One issue with the TouchTable is that “it was obvious that the Red Cross would not have the budget to put TouchTables or even TouchTable software in partners’ facilities, at least not right away. One of our priorities was to create a method for outside agencies to view TouchTable output in realtime, even if they were not able to manipulate it,” says Dennis Pappenfus, CTS-D, partner at Fluid Sound. Part of the solution was a sophisticated video and audio mixing matrix that allows users to move any signal from any connected device in the center to any other—as well as to partners working outside the CDOC.

The TouchTable has three digital video outputs. One carries the map being manipulated, while the second and third carry images captured from these maps. Fluid Sound connected each of these outputs to a Crestron DigitalMedia 32×32 digital matrix switcher using HDMI cables. From the switcher, users can route these outputs, or any other computer or video source in the CDOC, to any of six large-screen displays including three NEC PX750U projectors at the front of the center’s main room and three 55in. NEC P551 LCD displays at the back.

To reach partners outside the center, Pappenfus’ team connected outputs from the DM switcher to three Marshall VS-102-HDI IP broadcast encoders, which stream video and audio to a server on the Red Cross content delivery network (CDN). “In this way, anyone with the proper credentials and an Internet connection can view 1080p video and audio streaming in realtime from the TouchTable and other devices in the center,” he explains. Fluid Sound also routed an output from the DM switcher into a Polycom HDX 9000 series videoconferencing system, which the Red Cross uses for two-way communications with other chapters and partners.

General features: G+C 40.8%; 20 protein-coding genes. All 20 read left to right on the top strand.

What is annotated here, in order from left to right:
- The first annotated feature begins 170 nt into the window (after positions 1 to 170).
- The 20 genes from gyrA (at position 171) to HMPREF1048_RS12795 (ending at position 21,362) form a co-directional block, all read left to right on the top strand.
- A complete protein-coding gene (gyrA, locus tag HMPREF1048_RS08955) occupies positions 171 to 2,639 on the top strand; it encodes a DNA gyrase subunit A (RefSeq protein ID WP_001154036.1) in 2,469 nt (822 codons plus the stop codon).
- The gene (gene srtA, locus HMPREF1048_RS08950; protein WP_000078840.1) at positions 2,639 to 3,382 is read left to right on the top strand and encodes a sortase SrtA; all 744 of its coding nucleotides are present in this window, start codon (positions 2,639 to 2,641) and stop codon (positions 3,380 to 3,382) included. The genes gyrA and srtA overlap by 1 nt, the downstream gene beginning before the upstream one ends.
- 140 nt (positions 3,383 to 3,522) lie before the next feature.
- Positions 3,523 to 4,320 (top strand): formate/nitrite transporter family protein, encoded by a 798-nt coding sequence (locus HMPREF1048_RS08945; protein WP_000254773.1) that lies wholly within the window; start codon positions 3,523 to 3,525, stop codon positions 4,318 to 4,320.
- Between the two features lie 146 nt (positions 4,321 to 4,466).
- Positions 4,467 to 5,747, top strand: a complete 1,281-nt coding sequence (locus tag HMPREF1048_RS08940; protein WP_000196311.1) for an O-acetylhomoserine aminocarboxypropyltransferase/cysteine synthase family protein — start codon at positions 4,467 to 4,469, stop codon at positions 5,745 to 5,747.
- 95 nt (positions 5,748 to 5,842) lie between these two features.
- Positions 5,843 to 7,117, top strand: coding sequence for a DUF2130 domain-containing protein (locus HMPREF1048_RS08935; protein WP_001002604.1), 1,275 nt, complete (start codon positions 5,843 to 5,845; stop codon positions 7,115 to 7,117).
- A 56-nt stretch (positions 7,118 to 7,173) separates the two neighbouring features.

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Integrated Emergency Response

Nov 19, 2012 12:09 PM,
By Don Kreski

New tools and tactics for the modern emergency operations center

Room-combining within one room

Another challenge Pappenfus faced was a need to provide a degree of flexibility far beyond anything in an ordinary meeting center.

Much of the work during a crisis is done by staff members grouped at four work islands or around a conference table in the main room of the CDOC. Workgroup members can share files with each other via the computer network, the group leader can take over one of the large-screen displays as they work, or they can use one or more displays to share material with another team or the whole center during a crisis. The CDOC is designed, in fact, to be used for multiple simultaneous crises, and each of the workgroups can function independently or combine in various ways with other groups.

“What makes this possible, on the one hand, is the Crestron AV switching system, but there’s also a room-combining audio system that isolates the sound from workstation to workstation—even though there are no walls separating them,” Pappenfus explains.